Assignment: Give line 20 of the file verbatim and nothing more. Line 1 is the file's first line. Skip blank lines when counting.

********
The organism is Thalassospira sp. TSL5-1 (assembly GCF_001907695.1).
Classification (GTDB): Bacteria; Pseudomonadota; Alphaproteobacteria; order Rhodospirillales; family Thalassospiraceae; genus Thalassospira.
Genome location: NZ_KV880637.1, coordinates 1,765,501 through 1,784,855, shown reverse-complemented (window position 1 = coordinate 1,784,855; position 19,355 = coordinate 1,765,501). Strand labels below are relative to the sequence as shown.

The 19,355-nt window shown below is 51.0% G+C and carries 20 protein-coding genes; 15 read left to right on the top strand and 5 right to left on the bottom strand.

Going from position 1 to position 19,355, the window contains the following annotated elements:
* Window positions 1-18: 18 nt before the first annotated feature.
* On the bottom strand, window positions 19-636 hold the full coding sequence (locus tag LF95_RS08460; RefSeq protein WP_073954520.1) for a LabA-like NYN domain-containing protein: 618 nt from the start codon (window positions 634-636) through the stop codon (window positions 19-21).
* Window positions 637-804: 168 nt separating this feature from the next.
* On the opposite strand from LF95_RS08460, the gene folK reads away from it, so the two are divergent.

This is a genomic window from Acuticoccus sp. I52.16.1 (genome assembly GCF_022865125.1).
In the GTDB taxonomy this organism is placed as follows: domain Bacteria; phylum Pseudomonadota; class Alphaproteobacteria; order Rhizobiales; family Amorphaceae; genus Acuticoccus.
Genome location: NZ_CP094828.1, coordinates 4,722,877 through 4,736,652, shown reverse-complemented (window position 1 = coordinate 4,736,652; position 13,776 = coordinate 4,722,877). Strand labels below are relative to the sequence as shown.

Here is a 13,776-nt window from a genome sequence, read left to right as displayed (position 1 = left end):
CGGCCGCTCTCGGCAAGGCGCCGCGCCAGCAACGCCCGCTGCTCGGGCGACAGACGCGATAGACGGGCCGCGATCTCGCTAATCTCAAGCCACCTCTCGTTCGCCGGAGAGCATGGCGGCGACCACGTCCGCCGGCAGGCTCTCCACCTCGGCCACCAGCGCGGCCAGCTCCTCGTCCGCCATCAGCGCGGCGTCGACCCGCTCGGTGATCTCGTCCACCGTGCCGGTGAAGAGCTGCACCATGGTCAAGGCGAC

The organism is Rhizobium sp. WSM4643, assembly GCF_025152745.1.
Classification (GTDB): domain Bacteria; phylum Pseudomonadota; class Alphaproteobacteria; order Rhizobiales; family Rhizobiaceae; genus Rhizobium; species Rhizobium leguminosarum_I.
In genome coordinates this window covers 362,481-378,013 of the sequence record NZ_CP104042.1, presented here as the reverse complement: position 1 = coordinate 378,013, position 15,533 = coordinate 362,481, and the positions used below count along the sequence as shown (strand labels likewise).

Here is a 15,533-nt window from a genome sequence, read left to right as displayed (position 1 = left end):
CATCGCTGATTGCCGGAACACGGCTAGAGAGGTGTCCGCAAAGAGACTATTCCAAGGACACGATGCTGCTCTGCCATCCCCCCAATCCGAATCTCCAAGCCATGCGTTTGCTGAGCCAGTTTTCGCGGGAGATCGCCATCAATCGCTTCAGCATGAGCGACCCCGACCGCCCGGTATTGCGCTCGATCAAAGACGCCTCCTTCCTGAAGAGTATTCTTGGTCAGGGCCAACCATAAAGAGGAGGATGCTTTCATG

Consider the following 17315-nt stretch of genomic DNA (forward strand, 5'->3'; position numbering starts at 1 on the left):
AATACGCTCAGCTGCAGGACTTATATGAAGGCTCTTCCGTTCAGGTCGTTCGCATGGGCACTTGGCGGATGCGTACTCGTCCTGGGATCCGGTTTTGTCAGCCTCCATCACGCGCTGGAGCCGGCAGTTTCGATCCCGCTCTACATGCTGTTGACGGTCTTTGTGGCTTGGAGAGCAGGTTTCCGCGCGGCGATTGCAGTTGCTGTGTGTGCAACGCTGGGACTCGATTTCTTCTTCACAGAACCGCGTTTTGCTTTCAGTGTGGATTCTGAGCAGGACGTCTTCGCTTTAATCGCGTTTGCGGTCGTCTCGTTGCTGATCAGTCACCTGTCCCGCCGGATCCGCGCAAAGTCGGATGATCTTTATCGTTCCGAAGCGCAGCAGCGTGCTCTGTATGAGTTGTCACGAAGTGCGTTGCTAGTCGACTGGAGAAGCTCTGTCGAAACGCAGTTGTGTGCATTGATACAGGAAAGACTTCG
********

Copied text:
Consider the following 17315-nt stretch of genomic DNA (forward strand, 5'->3'; position numbering starts at 1 on the left):